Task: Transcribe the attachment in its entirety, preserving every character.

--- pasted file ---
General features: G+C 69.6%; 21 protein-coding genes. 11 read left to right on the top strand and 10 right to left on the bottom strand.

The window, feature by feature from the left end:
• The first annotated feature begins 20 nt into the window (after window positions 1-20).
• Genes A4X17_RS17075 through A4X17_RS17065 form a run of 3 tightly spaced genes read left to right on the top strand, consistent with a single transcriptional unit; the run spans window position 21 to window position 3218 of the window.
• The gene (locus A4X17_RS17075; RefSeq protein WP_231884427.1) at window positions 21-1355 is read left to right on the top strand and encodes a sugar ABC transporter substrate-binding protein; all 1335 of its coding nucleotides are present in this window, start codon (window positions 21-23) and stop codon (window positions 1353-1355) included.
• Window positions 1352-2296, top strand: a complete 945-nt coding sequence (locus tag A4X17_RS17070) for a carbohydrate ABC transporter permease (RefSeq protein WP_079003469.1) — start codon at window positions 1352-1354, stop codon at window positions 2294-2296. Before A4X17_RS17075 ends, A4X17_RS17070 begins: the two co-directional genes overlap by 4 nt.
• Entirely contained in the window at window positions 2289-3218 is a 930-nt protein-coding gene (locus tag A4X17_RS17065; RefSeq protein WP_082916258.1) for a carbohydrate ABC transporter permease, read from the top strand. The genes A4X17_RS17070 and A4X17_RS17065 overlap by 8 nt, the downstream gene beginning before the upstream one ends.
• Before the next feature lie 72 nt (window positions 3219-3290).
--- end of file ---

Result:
General features: G+C 69.6%; 21 protein-coding genes. 11 read left to right on the top strand and 10 right to left on the bottom strand.

The window, feature by feature from the left end:
• The first annotated feature begins 20 nt into the window (after window positions 1-20).
• Genes A4X17_RS17075 through A4X17_RS17065 form a run of 3 tightly spaced genes read left to right on the top strand, consistent with a single transcriptional unit; the run spans window position 21 to window position 3218 of the window.
• The gene (locus A4X17_RS17075; RefSeq protein WP_231884427.1) at window positions 21-1355 is read left to right on the top strand and encodes a sugar ABC transporter substrate-binding protein; all 1335 of its coding nucleotides are present in this window, start codon (window positions 21-23) and stop codon (window positions 1353-1355) included.
• Window positions 1352-2296, top strand: a complete 945-nt coding sequence (locus tag A4X17_RS17070) for a carbohydrate ABC transporter permease (RefSeq protein WP_079003469.1) — start codon at window positions 1352-1354, stop codon at window positions 2294-2296. Before A4X17_RS17075 ends, A4X17_RS17070 begins: the two co-directional genes overlap by 4 nt.
• Entirely contained in the window at window positions 2289-3218 is a 930-nt protein-coding gene (locus tag A4X17_RS17065; RefSeq protein WP_082916258.1) for a carbohydrate ABC transporter permease, read from the top strand. The genes A4X17_RS17070 and A4X17_RS17065 overlap by 8 nt, the downstream gene beginning before the upstream one ends.
• Before the next feature lie 72 nt (window positions 3219-3290).